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Kaspersky drops antitrust complaint after Microsoft promises to make changes to Windows 10

Back in June, Kaspersky filed an antitrust complaint against Microsoft, citing anti-competitive practices from the company. It claimed that the Redmond giant is removing Kaspersky's software in favor of its own solution, Windows Defender.

In response, Microsoft detailed its security process, saying that it disables older versions of third-party software like Kaspersky's anti-virus (AV) if they are incompatible with Windows 10. It also mentioned that it had offered to meet with Kaspersky executives to discuss their joint concerns, but the request was not entertained by the Russian anti-virus company.

Now, it appears that both firms have resolved their issues with Kaspersky dropping its complaint against Microsoft as the Redmond giant promises to make changes to Windows 10.

Microsoft explains that it has always valued customer security as a top priority. As such, it is always in active discussion with customers and AV vendors like Kaspersky to ensure the safety of users of its own software, like Windows 10.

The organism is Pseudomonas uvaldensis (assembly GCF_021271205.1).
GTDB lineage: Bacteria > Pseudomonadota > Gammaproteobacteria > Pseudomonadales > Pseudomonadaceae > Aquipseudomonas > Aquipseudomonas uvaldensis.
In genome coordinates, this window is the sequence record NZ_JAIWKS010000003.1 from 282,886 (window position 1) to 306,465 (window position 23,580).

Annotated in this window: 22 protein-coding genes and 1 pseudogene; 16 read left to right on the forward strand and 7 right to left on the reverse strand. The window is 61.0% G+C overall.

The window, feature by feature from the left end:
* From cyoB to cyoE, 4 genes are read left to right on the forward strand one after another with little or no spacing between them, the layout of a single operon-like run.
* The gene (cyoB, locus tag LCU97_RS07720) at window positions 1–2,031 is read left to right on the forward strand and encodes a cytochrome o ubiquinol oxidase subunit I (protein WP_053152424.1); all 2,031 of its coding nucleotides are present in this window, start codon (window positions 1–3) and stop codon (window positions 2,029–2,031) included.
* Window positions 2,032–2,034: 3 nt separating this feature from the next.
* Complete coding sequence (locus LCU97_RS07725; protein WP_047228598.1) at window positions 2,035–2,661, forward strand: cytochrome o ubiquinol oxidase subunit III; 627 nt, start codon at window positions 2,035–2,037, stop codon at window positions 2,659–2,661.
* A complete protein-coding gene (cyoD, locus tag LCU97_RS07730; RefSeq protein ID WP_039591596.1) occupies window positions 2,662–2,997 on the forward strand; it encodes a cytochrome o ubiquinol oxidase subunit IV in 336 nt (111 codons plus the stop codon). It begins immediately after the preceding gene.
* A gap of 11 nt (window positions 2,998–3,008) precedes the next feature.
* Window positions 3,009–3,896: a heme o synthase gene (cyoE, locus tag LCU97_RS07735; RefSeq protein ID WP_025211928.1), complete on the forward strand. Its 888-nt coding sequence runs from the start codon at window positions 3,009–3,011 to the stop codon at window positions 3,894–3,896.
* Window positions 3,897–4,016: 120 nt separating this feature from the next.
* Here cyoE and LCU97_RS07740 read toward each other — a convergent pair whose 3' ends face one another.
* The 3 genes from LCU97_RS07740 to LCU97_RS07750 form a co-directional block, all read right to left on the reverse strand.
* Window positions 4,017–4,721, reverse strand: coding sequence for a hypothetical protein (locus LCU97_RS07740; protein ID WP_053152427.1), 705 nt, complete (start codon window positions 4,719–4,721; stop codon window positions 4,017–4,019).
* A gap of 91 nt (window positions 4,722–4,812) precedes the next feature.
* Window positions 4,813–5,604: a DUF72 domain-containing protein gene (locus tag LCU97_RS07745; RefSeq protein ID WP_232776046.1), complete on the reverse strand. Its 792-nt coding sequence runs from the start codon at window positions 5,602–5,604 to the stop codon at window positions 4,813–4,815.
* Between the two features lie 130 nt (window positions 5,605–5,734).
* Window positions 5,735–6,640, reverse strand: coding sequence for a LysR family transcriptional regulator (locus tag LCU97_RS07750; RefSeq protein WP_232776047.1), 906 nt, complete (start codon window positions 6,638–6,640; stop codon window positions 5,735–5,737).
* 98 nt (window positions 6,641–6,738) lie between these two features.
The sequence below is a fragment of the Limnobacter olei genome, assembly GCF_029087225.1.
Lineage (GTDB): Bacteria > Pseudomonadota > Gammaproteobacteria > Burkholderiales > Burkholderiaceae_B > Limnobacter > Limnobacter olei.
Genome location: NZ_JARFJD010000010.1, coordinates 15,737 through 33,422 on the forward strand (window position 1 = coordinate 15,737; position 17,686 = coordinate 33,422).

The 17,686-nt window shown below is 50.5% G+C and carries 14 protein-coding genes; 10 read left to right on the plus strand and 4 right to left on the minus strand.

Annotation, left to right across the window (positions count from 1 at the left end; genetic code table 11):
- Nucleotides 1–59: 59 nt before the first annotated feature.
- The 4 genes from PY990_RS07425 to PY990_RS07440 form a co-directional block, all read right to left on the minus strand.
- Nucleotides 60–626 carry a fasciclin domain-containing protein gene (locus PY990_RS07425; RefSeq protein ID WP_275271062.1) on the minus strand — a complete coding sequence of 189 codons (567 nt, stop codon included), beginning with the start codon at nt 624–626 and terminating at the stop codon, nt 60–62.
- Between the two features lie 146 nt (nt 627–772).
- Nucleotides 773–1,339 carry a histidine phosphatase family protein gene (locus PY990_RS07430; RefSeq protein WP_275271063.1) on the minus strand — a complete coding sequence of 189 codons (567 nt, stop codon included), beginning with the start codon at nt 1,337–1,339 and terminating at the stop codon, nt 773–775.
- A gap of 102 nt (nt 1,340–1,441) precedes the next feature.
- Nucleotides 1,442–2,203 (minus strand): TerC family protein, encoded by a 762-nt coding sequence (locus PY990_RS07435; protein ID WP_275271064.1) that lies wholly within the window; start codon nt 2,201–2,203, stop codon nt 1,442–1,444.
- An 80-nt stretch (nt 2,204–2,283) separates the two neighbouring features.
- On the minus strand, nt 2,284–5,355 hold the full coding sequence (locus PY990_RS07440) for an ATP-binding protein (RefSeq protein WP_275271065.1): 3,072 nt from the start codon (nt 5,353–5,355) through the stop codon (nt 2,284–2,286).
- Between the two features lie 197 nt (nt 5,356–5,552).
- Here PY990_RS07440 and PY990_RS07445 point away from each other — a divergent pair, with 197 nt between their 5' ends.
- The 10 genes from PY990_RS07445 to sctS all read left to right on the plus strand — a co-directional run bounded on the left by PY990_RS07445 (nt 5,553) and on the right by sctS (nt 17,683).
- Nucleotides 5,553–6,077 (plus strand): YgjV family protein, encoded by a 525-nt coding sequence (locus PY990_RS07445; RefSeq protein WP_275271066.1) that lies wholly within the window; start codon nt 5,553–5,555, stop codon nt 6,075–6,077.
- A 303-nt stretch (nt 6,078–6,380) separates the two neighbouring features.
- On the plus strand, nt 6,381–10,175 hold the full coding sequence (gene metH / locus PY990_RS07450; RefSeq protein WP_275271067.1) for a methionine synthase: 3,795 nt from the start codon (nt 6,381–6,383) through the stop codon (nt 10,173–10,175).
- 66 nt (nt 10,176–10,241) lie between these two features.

In response to the Kaspersky antitrust complaint, Microsoft will be making major changes to Windows 10 in the Fall Creators Update.

If an anti-virus application's license expires, instead of showing a toast notification that may be ignored by the user, a new persistent notification will be visible on the screen that will remain until the user decides to renew their license or choose to transition to Windows Defender or another third-party solution. In addition, vendors will also be allowed to choose their own notifications and alerts.

Microsoft will also work directly with AV vendors to resolve compatibility issues before the launch of feature updates and will give "better visibility and certainty" regarding its roadmap for major updates.

Appeased by these changes, Kaspersky has stated that it is grateful that Microsoft has addressed its concerns, announcing that it is dropping its antitrust complaint against the company. The Russian AV vendor says that:

We are absolutely satisfied with the changes that will be implemented in the Windows 10 Fall Creators Update, and we will be taking all necessary steps to withdraw our claims and inform all regulatory bodies that we no longer have any matters for Microsoft to address.

We have a long history of cooperation with Microsoft, and we sincerely believe that these changes will make the cybersecurity market healthier, resulting in better protection for all users. Protecting information and the data that matters most to our users remains our primary goal.

Moving forward, Microsoft has announced that it appreciates the feedback and that it is pleased to "have found common ground" with Kaspersky Lab.

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